# Omicron Post #14

post by Zvi · 2022-01-13T18:00:01.077Z · LW · GW · 22 comments

## Contents

    From various sources, I have become convinced that rapid tests taken from nose swabs are likely to often be several days slower at detecting infections than rapid tests that use throat swabs.
Travel
Hospitals
Severity
Outlook
China
China keeps daily cases under 50 per million through 2022: 40% → 30%.
Median peak cases day for United States: January 19 → January 18
Mode peak cases day for United States: January 19 → January 17
Daily cases in the the United States have peaked by February 1: 90% → 93%.
Will There Be a Federal Mask Requirement on Domestic Flights as of November 8, 2022? 50% → 45%.
Chance that Omicron has a 100% or bigger transmission advantage in practice versus Delta: 55% → 45%.
Chance that Omicron is importantly (25%+ in the same person) less virulent than Delta: 95% → 97%.
Chance we will be getting boosters modified for Omicron within 6 months of our previous booster shot: 20% (unchanged).
Chance we are broadly looking at a future crisis situation with widely overwhelmed American hospitals, new large American lockdowns and things like that: 3% → 2%.
Generation time (serial interval) of Omicron is 3.5 days or less: 90% (unchanged).
None


Important note on testing that I’m including at top of both posts today.

From various sources, I have become convinced that rapid tests taken from nose swabs are likely to often be several days slower at detecting infections than rapid tests that use throat swabs.

Here’s Washington Post on that, this quote should tell you what you need to know.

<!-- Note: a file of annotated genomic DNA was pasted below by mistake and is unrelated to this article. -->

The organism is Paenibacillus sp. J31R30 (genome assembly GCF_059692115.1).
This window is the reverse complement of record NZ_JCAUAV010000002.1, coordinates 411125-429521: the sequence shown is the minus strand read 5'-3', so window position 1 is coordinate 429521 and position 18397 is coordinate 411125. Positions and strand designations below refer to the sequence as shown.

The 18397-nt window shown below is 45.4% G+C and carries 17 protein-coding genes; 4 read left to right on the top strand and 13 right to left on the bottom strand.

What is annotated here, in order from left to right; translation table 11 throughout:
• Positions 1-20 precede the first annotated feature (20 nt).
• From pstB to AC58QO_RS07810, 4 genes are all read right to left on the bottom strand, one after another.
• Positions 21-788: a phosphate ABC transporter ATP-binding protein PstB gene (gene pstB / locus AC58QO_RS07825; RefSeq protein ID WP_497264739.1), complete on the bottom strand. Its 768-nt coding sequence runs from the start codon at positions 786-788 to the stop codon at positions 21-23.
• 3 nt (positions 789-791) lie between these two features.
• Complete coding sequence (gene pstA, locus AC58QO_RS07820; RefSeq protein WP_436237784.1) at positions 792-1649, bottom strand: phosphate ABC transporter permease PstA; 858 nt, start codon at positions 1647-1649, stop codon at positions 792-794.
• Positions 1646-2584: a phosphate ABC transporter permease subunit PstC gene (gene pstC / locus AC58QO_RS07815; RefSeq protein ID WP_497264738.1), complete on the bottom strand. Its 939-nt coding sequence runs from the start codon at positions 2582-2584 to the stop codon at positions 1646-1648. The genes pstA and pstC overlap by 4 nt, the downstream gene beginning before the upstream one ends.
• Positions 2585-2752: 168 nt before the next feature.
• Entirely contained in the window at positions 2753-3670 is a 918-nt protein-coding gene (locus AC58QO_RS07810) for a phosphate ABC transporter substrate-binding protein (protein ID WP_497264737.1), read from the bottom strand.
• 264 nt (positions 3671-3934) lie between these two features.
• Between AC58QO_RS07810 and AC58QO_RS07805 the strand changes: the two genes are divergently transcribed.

On one side are well-regardedexperts who argue that swabbing your throat in addition to your nose may increase the chances that a home test can detect omicron. On the other side are similarly well-regarded experts, including those at the Food and Drug Administration, who urge Americans to avoid experimenting with kits that were developed and tested using only nasal swabs.

This ‘disagreement’ over ‘experimentation’ made me that much more confident in the conclusion I’d already reached.

That is echoed by a lot of sources both personal and general, including in this heartfelt report of Bob Watcher, whose son has Covid-19 and reports back on the experience, including five days later follow-up where he’s still positive and acts confused about what to do because CDC guidelines are confusing a situation that is otherwise extremely not confusing.

Thus, if you want to know if you have infectious Covid-19, you need to use throat swabs. It’s still not 100% sensitivity or anything, but it’s a lot better, whereas nose swabs are useful but in no way all that reassuring.

If you want to satisfy a testing requirement that is of course another matter. These are very different goals.